Mutation rates also vary across species. Evolutionary biologists have theorized that higher mutation rates are beneficial in some situations, because they allow organisms to evolve and therefore adapt more quickly to their environments. For example, repeated exposure of bacteria to antibiotics, and selection of resistant mutants, can result in the selection of bacteria that have a much higher mutation rate than the original population (mutator strains).
Mutation and disease
Changes in DNA caused by mutation can cause errors in protein sequence, creating partially or completely non-functional proteins. To function correctly, each cell depends on thousands of proteins to function in the right places at the right times. When a mutation alters a protein that plays a critical role in the body, a medical condition can result. A condition caused by mutations in one or more genes is called a genetic disorder. However, only a small percentage of mutations cause genetic disorders, most have no impact on health. For example, some mutations alter a gene's DNA base sequence but don’t change the function of the protein made by the gene.
If a mutation is present in a germ cell, this can give rise to offspring that carries the mutation in all of its cells. This is the case in hereditary diseases. On the other hand, a mutation can occur in a somatic cell of an organism. Such mutations will be present in all descendants of this cell, and certain mutations can cause the cell to become malignant, and thus cause cancer.
Often, gene mutations that could cause a genetic disorder are repaired by the DNA repair system of the cell. Each cell has a number of pathways through which enzymes recognize and repair mistakes in DNA. Because DNA can be damaged or mutated in many ways, the process of DNA repair is an important way in which the body protects itself from disease.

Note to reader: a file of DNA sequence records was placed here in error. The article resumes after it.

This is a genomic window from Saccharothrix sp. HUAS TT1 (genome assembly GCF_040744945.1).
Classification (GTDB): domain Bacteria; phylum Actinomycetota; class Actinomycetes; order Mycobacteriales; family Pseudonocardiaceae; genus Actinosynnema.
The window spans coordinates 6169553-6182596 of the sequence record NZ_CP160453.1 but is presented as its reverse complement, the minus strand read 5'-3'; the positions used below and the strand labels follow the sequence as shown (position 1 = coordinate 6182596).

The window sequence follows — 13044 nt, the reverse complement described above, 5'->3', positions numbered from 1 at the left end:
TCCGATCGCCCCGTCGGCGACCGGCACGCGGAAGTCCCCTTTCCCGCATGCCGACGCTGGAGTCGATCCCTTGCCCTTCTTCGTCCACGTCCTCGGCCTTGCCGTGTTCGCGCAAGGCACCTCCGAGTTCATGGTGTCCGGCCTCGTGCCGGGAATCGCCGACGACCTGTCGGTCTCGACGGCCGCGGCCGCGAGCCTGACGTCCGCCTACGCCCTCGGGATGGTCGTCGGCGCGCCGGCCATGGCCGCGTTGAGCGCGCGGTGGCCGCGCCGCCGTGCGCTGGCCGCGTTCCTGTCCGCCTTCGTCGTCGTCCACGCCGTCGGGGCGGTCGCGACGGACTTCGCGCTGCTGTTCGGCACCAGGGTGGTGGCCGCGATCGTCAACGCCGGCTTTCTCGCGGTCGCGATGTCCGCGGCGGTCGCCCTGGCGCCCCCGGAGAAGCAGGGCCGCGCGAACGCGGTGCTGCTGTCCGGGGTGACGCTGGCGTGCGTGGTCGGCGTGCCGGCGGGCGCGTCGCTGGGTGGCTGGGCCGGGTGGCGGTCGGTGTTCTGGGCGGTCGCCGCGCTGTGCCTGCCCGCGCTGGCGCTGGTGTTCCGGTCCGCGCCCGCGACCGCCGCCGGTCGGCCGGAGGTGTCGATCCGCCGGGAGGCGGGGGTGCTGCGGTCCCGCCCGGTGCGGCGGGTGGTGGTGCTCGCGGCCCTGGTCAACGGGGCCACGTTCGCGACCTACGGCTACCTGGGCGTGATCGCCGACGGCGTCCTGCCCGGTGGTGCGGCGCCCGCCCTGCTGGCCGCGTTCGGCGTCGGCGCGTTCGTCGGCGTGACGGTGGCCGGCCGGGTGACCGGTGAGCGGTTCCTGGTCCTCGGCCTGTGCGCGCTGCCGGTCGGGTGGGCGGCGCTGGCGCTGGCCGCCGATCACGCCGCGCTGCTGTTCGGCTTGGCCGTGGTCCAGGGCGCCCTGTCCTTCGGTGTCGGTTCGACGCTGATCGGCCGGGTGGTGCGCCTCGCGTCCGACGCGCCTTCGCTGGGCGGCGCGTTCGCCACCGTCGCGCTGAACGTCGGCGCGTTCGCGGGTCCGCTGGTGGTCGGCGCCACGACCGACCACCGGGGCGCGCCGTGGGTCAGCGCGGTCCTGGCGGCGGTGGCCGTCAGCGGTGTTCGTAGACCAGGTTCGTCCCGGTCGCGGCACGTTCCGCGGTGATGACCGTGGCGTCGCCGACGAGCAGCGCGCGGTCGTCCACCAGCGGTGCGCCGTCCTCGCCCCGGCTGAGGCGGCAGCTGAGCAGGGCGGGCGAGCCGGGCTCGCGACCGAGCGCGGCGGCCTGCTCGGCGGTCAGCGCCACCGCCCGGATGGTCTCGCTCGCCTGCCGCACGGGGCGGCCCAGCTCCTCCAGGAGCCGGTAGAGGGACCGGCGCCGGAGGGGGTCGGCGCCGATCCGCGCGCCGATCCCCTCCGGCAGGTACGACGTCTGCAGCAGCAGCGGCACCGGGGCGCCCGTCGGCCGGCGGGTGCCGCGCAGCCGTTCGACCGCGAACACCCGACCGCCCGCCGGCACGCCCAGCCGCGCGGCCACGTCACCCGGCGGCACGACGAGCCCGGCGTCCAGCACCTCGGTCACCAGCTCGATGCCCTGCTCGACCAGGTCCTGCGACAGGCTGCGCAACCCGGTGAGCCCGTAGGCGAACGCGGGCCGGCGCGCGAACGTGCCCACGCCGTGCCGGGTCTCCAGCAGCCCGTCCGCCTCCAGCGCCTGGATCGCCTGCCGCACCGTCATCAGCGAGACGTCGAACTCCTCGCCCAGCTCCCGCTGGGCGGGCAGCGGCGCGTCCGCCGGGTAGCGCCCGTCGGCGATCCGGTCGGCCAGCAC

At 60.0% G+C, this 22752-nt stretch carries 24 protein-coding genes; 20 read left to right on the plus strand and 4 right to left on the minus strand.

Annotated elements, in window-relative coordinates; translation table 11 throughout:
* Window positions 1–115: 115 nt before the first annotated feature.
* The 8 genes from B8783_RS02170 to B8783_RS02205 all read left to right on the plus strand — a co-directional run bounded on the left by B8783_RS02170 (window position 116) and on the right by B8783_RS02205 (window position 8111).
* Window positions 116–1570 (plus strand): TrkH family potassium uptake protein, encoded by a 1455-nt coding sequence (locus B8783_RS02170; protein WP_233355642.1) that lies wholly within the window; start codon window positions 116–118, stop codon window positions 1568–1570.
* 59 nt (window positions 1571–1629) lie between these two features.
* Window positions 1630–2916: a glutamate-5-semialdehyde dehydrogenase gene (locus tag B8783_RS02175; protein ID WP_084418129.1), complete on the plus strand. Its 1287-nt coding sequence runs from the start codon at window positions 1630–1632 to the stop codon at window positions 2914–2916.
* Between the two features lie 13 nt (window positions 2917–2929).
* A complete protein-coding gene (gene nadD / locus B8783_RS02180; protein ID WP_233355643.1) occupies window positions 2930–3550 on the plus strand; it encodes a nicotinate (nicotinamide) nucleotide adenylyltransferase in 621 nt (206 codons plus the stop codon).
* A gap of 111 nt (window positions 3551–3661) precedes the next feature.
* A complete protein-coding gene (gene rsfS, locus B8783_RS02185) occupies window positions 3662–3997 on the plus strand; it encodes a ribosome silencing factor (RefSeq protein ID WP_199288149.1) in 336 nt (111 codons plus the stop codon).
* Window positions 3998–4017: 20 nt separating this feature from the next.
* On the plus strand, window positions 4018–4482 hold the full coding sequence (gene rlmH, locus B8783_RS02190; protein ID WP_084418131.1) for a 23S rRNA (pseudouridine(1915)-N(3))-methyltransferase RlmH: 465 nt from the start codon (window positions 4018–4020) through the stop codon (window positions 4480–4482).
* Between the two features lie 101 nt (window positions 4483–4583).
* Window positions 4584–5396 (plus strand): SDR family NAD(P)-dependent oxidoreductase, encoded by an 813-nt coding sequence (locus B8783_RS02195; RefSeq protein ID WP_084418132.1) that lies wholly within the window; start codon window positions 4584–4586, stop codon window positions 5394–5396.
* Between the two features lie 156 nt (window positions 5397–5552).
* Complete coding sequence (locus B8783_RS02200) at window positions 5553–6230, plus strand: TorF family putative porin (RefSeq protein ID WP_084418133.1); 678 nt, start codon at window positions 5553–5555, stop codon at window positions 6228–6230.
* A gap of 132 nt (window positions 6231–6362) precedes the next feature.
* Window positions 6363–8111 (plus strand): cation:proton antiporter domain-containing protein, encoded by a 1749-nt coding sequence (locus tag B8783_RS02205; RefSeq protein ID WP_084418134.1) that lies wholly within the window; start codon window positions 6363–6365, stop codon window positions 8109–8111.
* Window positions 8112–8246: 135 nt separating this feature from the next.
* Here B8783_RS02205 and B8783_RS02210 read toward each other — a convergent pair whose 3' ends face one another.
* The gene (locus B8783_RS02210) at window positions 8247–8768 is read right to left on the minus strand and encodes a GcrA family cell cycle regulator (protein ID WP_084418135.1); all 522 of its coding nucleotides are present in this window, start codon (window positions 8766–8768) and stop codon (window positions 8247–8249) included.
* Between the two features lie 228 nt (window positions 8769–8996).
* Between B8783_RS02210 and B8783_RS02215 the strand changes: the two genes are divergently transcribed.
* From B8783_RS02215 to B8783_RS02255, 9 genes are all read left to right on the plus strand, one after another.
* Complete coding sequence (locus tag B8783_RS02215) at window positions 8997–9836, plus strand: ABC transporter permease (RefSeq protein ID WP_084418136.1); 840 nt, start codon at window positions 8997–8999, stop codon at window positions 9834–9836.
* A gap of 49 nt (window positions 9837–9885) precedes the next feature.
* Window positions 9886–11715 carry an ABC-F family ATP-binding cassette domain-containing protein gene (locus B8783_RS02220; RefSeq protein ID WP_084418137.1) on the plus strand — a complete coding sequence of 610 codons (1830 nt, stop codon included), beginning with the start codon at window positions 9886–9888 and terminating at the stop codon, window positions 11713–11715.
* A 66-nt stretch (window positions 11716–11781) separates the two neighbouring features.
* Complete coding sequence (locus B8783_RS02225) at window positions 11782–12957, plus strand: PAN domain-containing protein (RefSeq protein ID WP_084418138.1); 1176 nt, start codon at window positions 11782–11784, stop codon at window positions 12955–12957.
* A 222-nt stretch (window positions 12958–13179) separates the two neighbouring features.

A very small percentage of all mutations actually have a positive effect. These mutations lead to new versions of proteins that help an organism and its future generations better adapt to changes in their environment. For example, a beneficial mutation could result in a protein that protects the organism from a new strain of bacteria. Once the bacteria has its error of copying the sequence, the mutation will successfully develope in 5 days. This sequence is done on the head.
Mutagenesis (the creation or formation of a mutation) can be used as a powerful genetic tool. By inducing mutations in specific ways and then observing the phenotype of the organism the function of genes and even individual nucleotides can be determined.
- Maki H. 2002. Origins of spontaneous mutations: specificity and directionality of base-substitution, frameshift, and sequence-substitution mutageneses. Annual Review of Genetics 36:279-303.
- Taggart R. Starr C. Biology The Unity and Diversity of Life: Mutated Genes and Their Protein Products. 14.4:227. Thompson Brooks/Cole 2006.